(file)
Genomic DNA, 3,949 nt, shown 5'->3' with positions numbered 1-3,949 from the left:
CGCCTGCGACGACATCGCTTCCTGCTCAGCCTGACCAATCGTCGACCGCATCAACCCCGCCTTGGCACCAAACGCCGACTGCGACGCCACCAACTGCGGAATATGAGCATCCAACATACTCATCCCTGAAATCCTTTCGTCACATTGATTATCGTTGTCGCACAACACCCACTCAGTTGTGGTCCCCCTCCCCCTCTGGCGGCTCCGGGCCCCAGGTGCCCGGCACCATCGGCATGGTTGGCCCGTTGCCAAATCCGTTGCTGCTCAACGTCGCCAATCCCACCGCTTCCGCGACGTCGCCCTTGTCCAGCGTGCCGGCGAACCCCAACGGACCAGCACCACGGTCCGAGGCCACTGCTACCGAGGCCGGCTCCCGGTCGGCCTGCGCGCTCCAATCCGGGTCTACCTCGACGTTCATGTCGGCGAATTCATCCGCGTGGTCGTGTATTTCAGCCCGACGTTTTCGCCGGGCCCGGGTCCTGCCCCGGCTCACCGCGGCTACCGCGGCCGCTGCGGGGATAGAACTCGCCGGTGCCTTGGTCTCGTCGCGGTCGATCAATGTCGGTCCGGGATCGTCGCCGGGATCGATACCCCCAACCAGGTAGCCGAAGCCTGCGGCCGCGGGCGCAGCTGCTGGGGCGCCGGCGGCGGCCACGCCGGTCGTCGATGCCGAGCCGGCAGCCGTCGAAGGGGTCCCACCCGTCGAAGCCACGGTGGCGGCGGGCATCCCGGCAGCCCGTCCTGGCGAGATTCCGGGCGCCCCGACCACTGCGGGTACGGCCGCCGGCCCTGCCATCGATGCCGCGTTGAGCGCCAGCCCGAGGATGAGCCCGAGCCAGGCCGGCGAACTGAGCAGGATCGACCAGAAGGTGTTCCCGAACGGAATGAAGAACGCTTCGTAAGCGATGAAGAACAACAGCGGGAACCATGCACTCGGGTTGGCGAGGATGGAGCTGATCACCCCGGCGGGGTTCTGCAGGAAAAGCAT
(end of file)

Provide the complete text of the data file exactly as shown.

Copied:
Genomic DNA, 3,949 nt, shown 5'->3' with positions numbered 1-3,949 from the left:
CGCCTGCGACGACATCGCTTCCTGCTCAGCCTGACCAATCGTCGACCGCATCAACCCCGCCTTGGCACCAAACGCCGACTGCGACGCCACCAACTGCGGAATATGAGCATCCAACATACTCATCCCTGAAATCCTTTCGTCACATTGATTATCGTTGTCGCACAACACCCACTCAGTTGTGGTCCCCCTCCCCCTCTGGCGGCTCCGGGCCCCAGGTGCCCGGCACCATCGGCATGGTTGGCCCGTTGCCAAATCCGTTGCTGCTCAACGTCGCCAATCCCACCGCTTCCGCGACGTCGCCCTTGTCCAGCGTGCCGGCGAACCCCAACGGACCAGCACCACGGTCCGAGGCCACTGCTACCGAGGCCGGCTCCCGGTCGGCCTGCGCGCTCCAATCCGGGTCTACCTCGACGTTCATGTCGGCGAATTCATCCGCGTGGTCGTGTATTTCAGCCCGACGTTTTCGCCGGGCCCGGGTCCTGCCCCGGCTCACCGCGGCTACCGCGGCCGCTGCGGGGATAGAACTCGCCGGTGCCTTGGTCTCGTCGCGGTCGATCAATGTCGGTCCGGGATCGTCGCCGGGATCGATACCCCCAACCAGGTAGCCGAAGCCTGCGGCCGCGGGCGCAGCTGCTGGGGCGCCGGCGGCGGCCACGCCGGTCGTCGATGCCGAGCCGGCAGCCGTCGAAGGGGTCCCACCCGTCGAAGCCACGGTGGCGGCGGGCATCCCGGCAGCCCGTCCTGGCGAGATTCCGGGCGCCCCGACCACTGCGGGTACGGCCGCCGGCCCTGCCATCGATGCCGCGTTGAGCGCCAGCCCGAGGATGAGCCCGAGCCAGGCCGGCGAACTGAGCAGGATCGACCAGAAGGTGTTCCCGAACGGAATGAAGAACGCTTCGTAAGCGATGAAGAACAACAGCGGGAACCATGCACTCGGGTTGGCGAGGATGGAGCTGATCACCCCGGCGGGGTTCTGCAGGAAAAGCAT